Home' Rangitikei Mail : December 1st 2011 Contents 21
THURSDAY, DECEMBER 1, 2011
Well summer has officially started, although the weather of
the last few weeks seems more like late autumn than early
summer! As the weather improves people are out and about
more and owners want to take their best friends with them,
however, every year, dogs suffer and die when their owners
make the mistake of leaving them in a parked car---even for
"just a minute". Parked cars are deathtraps for dogs: On a
25-degree day, the temperature inside a parked car can soar
to between 38 to 50 degrees in just minutes.
Animals can suffer brain damage or death from heatstroke in
just 15 minutes. Beating the heat is hard for dogs because
they can only cool themselves by panting and by sweating
through their paw pads.
Watch for heatstroke symptoms such as restlessness,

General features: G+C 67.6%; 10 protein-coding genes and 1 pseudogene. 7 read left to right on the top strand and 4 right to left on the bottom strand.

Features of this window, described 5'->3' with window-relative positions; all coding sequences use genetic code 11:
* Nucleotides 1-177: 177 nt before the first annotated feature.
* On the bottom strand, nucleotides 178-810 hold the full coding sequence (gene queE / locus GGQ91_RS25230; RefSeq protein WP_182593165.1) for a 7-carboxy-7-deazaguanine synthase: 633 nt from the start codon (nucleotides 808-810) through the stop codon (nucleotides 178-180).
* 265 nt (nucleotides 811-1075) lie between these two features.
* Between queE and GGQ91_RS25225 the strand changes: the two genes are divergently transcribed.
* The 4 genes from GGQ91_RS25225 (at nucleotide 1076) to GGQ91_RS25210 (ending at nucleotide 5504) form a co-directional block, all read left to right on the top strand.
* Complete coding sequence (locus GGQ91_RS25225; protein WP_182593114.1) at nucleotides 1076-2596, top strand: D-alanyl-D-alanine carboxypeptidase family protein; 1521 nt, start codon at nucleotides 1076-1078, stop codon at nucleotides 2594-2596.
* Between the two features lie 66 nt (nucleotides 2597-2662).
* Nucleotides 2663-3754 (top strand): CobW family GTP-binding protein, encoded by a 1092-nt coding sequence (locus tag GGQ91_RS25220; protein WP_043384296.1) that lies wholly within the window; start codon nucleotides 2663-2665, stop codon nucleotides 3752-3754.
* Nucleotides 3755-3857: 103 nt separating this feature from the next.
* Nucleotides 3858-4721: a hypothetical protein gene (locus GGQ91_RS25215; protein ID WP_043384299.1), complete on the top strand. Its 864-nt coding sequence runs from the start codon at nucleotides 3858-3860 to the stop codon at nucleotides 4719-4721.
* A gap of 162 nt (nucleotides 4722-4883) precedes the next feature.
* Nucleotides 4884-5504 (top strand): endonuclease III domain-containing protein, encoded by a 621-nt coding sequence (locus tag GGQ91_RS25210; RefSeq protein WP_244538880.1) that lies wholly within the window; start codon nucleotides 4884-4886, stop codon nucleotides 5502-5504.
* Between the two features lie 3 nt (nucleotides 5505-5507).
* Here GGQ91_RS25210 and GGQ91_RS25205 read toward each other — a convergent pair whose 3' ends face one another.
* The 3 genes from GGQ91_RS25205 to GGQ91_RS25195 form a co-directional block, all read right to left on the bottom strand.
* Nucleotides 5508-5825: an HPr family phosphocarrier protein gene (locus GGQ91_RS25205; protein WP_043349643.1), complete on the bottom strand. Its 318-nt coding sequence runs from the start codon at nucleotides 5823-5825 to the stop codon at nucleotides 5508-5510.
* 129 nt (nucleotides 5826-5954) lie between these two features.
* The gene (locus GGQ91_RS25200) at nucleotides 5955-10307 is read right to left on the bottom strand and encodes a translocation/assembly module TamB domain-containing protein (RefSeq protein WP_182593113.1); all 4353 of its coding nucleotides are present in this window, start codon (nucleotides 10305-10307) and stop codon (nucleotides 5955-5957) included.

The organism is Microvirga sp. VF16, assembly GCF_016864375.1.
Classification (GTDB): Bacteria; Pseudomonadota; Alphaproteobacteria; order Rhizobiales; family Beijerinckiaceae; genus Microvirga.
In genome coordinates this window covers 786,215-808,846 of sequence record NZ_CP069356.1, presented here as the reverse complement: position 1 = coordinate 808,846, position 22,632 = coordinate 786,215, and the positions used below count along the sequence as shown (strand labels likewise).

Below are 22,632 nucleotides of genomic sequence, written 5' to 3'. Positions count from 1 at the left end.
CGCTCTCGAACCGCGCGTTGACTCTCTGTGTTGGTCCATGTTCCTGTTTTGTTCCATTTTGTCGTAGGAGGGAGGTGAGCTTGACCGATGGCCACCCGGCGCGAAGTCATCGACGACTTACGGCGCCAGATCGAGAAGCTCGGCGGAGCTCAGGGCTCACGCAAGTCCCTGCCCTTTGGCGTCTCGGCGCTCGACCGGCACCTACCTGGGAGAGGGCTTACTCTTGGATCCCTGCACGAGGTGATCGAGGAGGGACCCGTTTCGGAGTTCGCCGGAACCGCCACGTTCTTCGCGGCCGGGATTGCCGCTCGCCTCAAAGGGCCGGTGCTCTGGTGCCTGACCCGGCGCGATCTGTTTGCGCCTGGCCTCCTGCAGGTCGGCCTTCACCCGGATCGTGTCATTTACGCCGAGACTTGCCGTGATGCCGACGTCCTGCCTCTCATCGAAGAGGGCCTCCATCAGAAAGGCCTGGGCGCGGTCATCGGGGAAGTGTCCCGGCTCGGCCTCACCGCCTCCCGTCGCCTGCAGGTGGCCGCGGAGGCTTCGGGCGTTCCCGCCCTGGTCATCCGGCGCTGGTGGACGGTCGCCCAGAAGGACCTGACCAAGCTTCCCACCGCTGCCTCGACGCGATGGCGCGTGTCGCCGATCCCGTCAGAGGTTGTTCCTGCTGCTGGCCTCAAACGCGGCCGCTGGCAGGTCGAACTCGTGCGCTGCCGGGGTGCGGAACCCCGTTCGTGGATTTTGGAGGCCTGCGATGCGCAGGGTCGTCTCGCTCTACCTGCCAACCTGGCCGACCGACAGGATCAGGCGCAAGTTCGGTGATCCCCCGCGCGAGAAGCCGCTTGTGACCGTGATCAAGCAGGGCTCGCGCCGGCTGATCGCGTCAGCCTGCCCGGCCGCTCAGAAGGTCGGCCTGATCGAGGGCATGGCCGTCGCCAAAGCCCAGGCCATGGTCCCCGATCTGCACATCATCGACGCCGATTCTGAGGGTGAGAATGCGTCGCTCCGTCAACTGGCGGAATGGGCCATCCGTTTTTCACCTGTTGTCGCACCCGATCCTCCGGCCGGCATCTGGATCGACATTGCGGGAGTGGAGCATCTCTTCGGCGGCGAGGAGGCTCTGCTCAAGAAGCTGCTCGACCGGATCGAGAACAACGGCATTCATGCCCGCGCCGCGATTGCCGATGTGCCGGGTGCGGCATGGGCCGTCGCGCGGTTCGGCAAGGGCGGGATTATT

excessive thirst, heavy panting, lethargy, lack of appetite,
dark tongue, rapid heartbeat, fever, vomiting, or lack of
coordination. If a dog shows any of these symptoms, get
her or him into the shade immediately and call your vet.
Lower your dogs body temperature gradually by providing
water to drink, applying a cold towel or ice pack to the head,
neck, and chest, or immersing the dog in lukewarm (not cold)
DOGS DIE IN HOT CARS
Feilding & Districts
Quality petcare at
Daystay and Boarding for
cats, dogs and companion
animals, bathing and
Book NOW for the
KENNELS & CATTER
Phone: 06 323 0685
or email: email@example.com • www.petstay.co.nz
The kennels are located at 32 Colyton Road
Opening Hours Monday to Saturday 8am-10am & 3pm-6pm
Sundays and Public Holidays 3pm-6pm only
Closed Christmas Day and New Years day
Daystay and Boa
Where your pet would stay
Kimbolton Road, Feilding